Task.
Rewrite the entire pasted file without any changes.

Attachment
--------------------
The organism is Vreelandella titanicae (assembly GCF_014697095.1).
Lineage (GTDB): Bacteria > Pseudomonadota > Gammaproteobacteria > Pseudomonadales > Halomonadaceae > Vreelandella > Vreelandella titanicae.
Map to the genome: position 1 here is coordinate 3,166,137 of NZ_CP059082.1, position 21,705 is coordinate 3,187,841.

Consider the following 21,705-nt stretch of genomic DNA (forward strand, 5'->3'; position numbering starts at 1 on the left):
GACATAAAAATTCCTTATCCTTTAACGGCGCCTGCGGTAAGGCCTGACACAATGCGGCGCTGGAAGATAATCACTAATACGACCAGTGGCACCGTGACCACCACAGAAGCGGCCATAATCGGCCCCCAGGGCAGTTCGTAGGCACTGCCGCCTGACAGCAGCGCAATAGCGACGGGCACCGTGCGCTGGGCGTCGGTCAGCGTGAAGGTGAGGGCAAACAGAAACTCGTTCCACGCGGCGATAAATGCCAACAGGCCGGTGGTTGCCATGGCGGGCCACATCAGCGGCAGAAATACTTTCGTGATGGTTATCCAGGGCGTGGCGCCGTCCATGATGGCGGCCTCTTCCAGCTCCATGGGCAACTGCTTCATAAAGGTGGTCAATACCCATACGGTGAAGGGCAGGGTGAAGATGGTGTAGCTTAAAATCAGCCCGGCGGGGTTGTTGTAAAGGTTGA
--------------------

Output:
The organism is Vreelandella titanicae (assembly GCF_014697095.1).
Lineage (GTDB): Bacteria > Pseudomonadota > Gammaproteobacteria > Pseudomonadales > Halomonadaceae > Vreelandella > Vreelandella titanicae.
Map to the genome: position 1 here is coordinate 3,166,137 of NZ_CP059082.1, position 21,705 is coordinate 3,187,841.

Consider the following 21,705-nt stretch of genomic DNA (forward strand, 5'->3'; position numbering starts at 1 on the left):
GACATAAAAATTCCTTATCCTTTAACGGCGCCTGCGGTAAGGCCTGACACAATGCGGCGCTGGAAGATAATCACTAATACGACCAGTGGCACCGTGACCACCACAGAAGCGGCCATAATCGGCCCCCAGGGCAGTTCGTAGGCACTGCCGCCTGACAGCAGCGCAATAGCGACGGGCACCGTGCGCTGGGCGTCGGTCAGCGTGAAGGTGAGGGCAAACAGAAACTCGTTCCACGCGGCGATAAATGCCAACAGGCCGGTGGTTGCCATGGCGGGCCACATCAGCGGCAGAAATACTTTCGTGATGGTTATCCAGGGCGTGGCGCCGTCCATGATGGCGGCCTCTTCCAGCTCCATGGGCAACTGCTTCATAAAGGTGGTCAATACCCATACGGTGAAGGGCAGGGTGAAGATGGTGTAGCTTAAAATCAGCCCGGCGGGGTTGTTGTAAAGGTTGA